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Warren Gerds/Critic at Large: Review: ‘Packer Fans from Outer Space’ a hoot

American Folklore Theatre brings back the hilarious show.

PHOTO: Performing in the song “The Big Kiester” aboard Starship Nitschke in the 2014 edition of American Folklore Theatre’s “Packer Fans from Outer Space” are, from left, Chase Stoeger, Doug Mancheski, Bill Theisen and Adam Zelp. Len Villano photo

FISH CREEK, Wis. (WFRV) – “Packer Fans from Outer Space” – just the title brings a smile.

The American Folklore Theatre show is one of its musical comedy classics. Performances (5 stars out of 5) continue through the end of August in Peninsula State Park Amphitheatre. Info: folkloretheatre.com.

The cosmic and clever show is by “Doc” Heide and Lee Becker. It arrived in 2002 and along the way even toured to Green Bay.

The Heide-Becker sense of humor is “out there” in more ways than one.

Their show imagines Packers and Bears waging deadly war in a parallel galaxy to us. A Packer contingent comes to Earth aboard Starship Nitschke to find a worthy fanatic-fan leader to help rescue them from extinction. Entry is through the outhouse, painted green and gold, on the farm of Door County apple grower Harvey Kiester and his wife, Marge.

The Galactic Packers dress in Day-Glo green and gold uniforms. Their leader is a gruff fellow with a fedora and eyeglasses who looks like Vince Lombardi (if he’d fallen into vats of green and sparkly gold paint). Along the way, this Coach sings “Winning is the Only Thing.”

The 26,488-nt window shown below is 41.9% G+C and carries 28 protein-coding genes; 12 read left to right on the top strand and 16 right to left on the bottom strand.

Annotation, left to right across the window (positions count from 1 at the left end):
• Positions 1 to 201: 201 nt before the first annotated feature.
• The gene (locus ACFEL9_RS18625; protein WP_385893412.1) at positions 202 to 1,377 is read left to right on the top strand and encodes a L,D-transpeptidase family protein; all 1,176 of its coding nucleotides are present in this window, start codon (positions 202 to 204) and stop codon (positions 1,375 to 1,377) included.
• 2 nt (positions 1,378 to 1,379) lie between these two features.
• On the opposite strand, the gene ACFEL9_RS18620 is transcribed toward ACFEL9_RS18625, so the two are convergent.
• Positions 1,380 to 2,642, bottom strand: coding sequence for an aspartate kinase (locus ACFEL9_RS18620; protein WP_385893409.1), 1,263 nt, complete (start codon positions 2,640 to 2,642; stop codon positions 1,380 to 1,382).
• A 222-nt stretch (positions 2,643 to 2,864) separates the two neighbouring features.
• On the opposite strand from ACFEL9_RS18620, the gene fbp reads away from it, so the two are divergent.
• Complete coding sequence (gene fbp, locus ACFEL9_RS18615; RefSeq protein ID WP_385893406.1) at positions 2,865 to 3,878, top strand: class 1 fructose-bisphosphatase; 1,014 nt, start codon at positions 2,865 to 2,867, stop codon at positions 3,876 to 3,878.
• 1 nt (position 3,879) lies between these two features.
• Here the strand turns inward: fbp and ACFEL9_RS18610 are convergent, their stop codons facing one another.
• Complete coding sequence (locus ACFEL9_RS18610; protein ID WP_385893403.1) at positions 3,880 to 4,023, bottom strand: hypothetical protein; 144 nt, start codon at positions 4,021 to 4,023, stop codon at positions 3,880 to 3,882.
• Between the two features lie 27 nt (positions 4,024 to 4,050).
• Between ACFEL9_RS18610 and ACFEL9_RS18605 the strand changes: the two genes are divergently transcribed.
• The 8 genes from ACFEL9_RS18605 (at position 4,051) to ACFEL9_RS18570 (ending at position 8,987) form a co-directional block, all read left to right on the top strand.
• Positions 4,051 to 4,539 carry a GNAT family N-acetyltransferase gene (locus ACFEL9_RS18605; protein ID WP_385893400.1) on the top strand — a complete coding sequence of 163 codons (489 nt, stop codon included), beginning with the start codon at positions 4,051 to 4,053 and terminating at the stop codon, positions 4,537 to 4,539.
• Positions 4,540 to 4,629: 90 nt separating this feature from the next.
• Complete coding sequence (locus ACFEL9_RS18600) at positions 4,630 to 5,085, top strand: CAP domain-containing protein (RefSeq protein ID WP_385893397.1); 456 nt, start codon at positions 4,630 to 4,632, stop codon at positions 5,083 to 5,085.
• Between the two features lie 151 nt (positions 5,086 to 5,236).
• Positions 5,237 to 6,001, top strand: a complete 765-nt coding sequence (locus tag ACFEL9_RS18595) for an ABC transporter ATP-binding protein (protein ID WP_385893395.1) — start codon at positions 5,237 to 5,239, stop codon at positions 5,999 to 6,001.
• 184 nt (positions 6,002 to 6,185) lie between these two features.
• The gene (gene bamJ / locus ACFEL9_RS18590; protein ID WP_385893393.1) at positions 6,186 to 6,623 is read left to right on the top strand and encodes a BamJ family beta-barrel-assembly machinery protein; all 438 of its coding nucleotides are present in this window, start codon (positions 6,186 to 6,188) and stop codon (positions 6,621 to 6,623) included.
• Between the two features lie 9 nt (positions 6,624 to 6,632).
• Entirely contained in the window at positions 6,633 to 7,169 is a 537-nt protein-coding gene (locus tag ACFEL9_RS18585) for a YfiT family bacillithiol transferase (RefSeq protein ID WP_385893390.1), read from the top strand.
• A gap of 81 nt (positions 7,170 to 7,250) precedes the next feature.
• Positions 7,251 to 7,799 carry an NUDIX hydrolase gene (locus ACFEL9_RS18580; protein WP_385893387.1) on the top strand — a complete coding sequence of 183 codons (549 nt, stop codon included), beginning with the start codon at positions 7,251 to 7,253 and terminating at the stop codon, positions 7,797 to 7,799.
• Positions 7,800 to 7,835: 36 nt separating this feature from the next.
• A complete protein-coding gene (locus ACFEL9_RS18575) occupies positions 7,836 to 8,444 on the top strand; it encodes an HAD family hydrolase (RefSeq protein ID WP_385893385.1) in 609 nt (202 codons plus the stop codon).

The setup for this show comes from a crumb of history about a claimed sighting of a flying saucer in 1952 near Juddville, about 10 miles south of the theater. The show is set in November 1953. Dwight D. Eisenhower is president of the United States, which is in the midst of the Cold War with the Soviet Union. A Galactic Packer drops a line that is typical of some of the show’s humor: “At what temperature do you fight this war?”

Other humor revolves around puns on “Kiester” – as the south end of a person going north – perhaps the world record in this show. There’s humor at practically every turn. Heard on the radio are commercials for the County Home, for help with bats in the belfry and such. The song “Nuts in Every Tree” finds Harvey Kiester, dressed in a green-and-gold women’s corset with XXL frontage, dancing around the stage and singing “Everybody’s just a little crackers.” Marital humor pops up, as when Marge asks, “Harvey, am I too fat?” Harvey: “No, Marge, you’re just fat enough.”

This may be American Folklore Theatre’s funniest show. The Packers-Bears state of mind thing is great fodder for lovable lampooning/admiration.

Speaking of love, the brainy Kiester daughter falls for one of the Galactic Packers, and the feeling is mutual. Amid silly songs, they have ones of wonder (“Life on Earth”) and love (“We Call That Love”).

Bill Theisen and Rhonda Rae Busch have a jolly time as Harvey and Marge. Chase Stoeger and Adam Zeph romp as Galactic Packers, with Doug Mancheski a gas as Coach. Eva Nimmer is the cheery, hopeful Peg Kiester.

Director Molly Rhode packs a lot of action into the show to go along with the bundles of jokes.